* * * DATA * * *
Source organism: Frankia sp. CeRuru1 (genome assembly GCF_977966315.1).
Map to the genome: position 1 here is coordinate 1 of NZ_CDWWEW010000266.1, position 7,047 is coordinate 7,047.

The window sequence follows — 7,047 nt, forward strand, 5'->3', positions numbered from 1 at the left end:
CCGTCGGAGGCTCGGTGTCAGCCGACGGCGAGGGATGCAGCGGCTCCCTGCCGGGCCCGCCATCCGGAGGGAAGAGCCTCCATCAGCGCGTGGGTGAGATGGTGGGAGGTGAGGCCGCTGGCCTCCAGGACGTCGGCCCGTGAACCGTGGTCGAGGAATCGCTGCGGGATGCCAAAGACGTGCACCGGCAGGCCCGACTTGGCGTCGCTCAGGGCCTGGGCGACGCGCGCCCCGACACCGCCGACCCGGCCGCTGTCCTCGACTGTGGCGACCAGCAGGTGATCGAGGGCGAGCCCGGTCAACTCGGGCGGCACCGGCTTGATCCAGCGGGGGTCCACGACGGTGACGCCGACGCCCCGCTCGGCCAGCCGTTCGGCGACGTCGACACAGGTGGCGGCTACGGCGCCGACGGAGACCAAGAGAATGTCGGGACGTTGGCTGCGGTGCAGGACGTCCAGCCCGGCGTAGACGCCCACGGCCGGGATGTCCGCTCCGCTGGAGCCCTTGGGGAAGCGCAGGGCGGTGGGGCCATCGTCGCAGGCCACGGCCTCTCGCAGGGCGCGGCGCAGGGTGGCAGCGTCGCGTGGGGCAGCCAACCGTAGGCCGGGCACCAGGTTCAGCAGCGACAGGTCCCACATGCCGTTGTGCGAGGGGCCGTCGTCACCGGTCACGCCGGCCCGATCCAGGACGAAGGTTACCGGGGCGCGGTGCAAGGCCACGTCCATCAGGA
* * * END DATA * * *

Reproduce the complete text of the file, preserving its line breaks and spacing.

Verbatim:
Source organism: Frankia sp. CeRuru1 (genome assembly GCF_977966315.1).
Map to the genome: position 1 here is coordinate 1 of NZ_CDWWEW010000266.1, position 7,047 is coordinate 7,047.

The window sequence follows — 7,047 nt, forward strand, 5'->3', positions numbered from 1 at the left end:
CCGTCGGAGGCTCGGTGTCAGCCGACGGCGAGGGATGCAGCGGCTCCCTGCCGGGCCCGCCATCCGGAGGGAAGAGCCTCCATCAGCGCGTGGGTGAGATGGTGGGAGGTGAGGCCGCTGGCCTCCAGGACGTCGGCCCGTGAACCGTGGTCGAGGAATCGCTGCGGGATGCCAAAGACGTGCACCGGCAGGCCCGACTTGGCGTCGCTCAGGGCCTGGGCGACGCGCGCCCCGACACCGCCGACCCGGCCGCTGTCCTCGACTGTGGCGACCAGCAGGTGATCGAGGGCGAGCCCGGTCAACTCGGGCGGCACCGGCTTGATCCAGCGGGGGTCCACGACGGTGACGCCGACGCCCCGCTCGGCCAGCCGTTCGGCGACGTCGACACAGGTGGCGGCTACGGCGCCGACGGAGACCAAGAGAATGTCGGGACGTTGGCTGCGGTGCAGGACGTCCAGCCCGGCGTAGACGCCCACGGCCGGGATGTCCGCTCCGCTGGAGCCCTTGGGGAAGCGCAGGGCGGTGGGGCCATCGTCGCAGGCCACGGCCTCTCGCAGGGCGCGGCGCAGGGTGGCAGCGTCGCGTGGGGCAGCCAACCGTAGGCCGGGCACCAGGTTCAGCAGCGACAGGTCCCACATGCCGTTGTGCGAGGGGCCGTCGTCACCGGTCACGCCGGCCCGATCCAGGACGAAGGTTACCGGGGCGCGGTGCAAGGCCACGTCCATCAGGA